PS4

Published on January 29th, 2019 | by Tory Favro

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8-Bit Hordes PS4 Review

8-Bit Hordes PS4 Review Tory Favro
Gameplay
Graphics
Audio
Value

Summary: A wonderful title for all skill levels, 8-Bit Hordes is sure to delight gamers of all ages.

3.8


I’m not a fan of real time strategies. It’s simply a genre I can’t get into. Or so I thought until I played this magnificent beast of a game. It was so much fun that I’ve continued playing just for the fun of it and not with my reviewers eye on.

Hordes is the follow up to the game 8-Bit Armies. It was initially going to be a DLC for that title, but as it expanded and grew, the developers realised that they had a full game right here in their hands and hence Hordes was released. For those who have not seen the game before, the title tells you everything really. Imagine smashing together a number of titles to make something fresh and new and Hordes is what you get. To me it felt like a wonderful meld of Minecraft, Warcraft and an old favourite; Dungeon Keeper. It plays like a super combination of the latter two but has the visuals of Minecraft in a manner of speaking.

Hordes is ridiculous fun and you can choose from the beginning who you would like to fight for and of course play the other side as well when you choose. The forces of darkness and light are represented by the Deathsworn and Lightbringers, who you will control on quests that of course will involve ultimately having the manpower (or monster power) to overwhelm forces and take objectives. The title is easy to get into and the beauty of it is that any skill level will get a kick out of the game and really feel like they are accomplishing something.

Starting with a basic tutorial, gamers will learn that they need resources to build their armies, and that will involve creating and sourcing appropriate materials. You build barracks to make your warriors, farms to keep them fed and craft other resources, along with of course wealth accumulation from mining precious metals. The more things you set up, the faster you achieve things. For example if you make a lot of mine carts then you will be wealthy in a short period of time. Have more farms and your troops won’t be nagging at you for food (which they do!).

There are multiple missions for both good and evil options and they do play differently. For example if you play as Deathsworn, the experience is fast and frantic. They are attackers and troops are fast and cheap to create. Just make a bunch of them and throw them into the fray. Along the way you will also gain mystical creatures that help, such as dragons which are actually really cool and fly over the battlefield and can be assigned to squadrons controlled by pressing the the triangle, square or circle buttons and then pressing X to move them where you want or carrying a task out. The Deathsworn are really fun to play and the sounds and responses you get when in battle are quite funny though can be a bit repetitive.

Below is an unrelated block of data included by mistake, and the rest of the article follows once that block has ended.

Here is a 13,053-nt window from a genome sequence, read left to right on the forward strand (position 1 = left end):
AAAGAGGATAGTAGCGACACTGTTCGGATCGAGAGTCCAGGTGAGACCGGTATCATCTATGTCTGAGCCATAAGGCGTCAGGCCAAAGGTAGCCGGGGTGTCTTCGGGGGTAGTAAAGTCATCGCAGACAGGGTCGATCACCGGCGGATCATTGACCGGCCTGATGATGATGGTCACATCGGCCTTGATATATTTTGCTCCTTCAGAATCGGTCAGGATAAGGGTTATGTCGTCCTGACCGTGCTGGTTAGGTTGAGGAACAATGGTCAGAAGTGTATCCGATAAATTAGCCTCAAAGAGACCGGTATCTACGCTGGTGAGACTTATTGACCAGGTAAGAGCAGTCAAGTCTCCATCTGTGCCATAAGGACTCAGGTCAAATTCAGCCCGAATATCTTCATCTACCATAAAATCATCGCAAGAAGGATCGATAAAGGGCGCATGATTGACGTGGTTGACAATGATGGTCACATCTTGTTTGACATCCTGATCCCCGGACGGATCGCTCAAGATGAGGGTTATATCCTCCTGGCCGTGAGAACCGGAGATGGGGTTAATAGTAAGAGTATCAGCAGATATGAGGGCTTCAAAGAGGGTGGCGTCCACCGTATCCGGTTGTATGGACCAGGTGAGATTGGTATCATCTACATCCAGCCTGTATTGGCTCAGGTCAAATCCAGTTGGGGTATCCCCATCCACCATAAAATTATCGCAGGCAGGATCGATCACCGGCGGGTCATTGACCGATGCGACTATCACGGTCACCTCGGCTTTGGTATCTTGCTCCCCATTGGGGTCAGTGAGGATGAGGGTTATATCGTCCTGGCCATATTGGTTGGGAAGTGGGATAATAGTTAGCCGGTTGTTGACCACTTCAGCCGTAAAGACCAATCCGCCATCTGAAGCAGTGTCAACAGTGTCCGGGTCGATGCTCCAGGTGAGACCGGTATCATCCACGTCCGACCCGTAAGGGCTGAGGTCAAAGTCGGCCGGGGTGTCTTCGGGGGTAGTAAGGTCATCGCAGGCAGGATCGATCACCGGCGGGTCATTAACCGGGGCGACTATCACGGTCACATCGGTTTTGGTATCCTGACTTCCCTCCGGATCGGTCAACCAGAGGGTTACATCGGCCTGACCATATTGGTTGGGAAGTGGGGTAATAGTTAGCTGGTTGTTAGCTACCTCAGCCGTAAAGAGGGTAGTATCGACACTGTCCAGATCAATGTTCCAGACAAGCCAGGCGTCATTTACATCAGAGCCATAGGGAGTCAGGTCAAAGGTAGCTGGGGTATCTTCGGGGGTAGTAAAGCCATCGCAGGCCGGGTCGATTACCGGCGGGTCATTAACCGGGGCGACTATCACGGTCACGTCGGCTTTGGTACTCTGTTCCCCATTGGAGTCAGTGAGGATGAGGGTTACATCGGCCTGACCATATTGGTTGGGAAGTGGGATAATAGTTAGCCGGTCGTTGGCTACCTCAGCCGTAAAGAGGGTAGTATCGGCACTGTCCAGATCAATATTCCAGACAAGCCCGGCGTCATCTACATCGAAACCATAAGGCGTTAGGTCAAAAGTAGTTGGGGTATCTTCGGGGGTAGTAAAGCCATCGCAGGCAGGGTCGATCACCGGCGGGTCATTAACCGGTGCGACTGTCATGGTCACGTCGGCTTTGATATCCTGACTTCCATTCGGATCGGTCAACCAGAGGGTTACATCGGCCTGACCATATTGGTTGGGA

Playing as the Lightbringers is a totally different affair. The troops are a lot more expensive to create, however are stronger and better than Deathsworn and as such perform well in tasks like solid defence during attacks. It is a slightly slower style of gameplay but one that still have benefits just like their evil counterparts. There is a funny sense of nobility about the audio too which keeps it all in the fun spirit of the game.

Graphically this is a vibrant game that really shines whether you are looking from afar or zooming in on the action (please make sure you do as the characters look awesome). Most of the environment can be destroyed and it was fun razing buildings to the ground whether they were an objective or simply in the way. A lot of effort has been put into making things detailed yet within the style of the 8-Bit titles and it has paid off and then some.

Audio is probably the weakest part of the game but still good. Little things that could have helped are not there and it may be just me being picky but I would have liked to hear the sounds of unit movement etc. I think that would have helped let me know troops were on the way when I am concentrating on a battle to know reinforcements were near. They do show on the mini map which is onscreen during the game but and audio component would have been appreciated.

Hordes also do offer online modes and the really cool thing is that developer Petroglyph has made the games cross compatible which means that you can play Hordes against Armies and also a third title Invaders has an outer space component which I would love to explore at some stage.

In summary this is a very addictive game. It is really well thought out and accessible to all skill levels. Controls on the Dual Shock are easy to master and general navigation makes sure you keep up with the action. This is a delight to play and I am sure that it is going to pleasantly surprise a lot of people as it did for me.

I recommend you give 8-Bit Hordes a play.

Tory Favro


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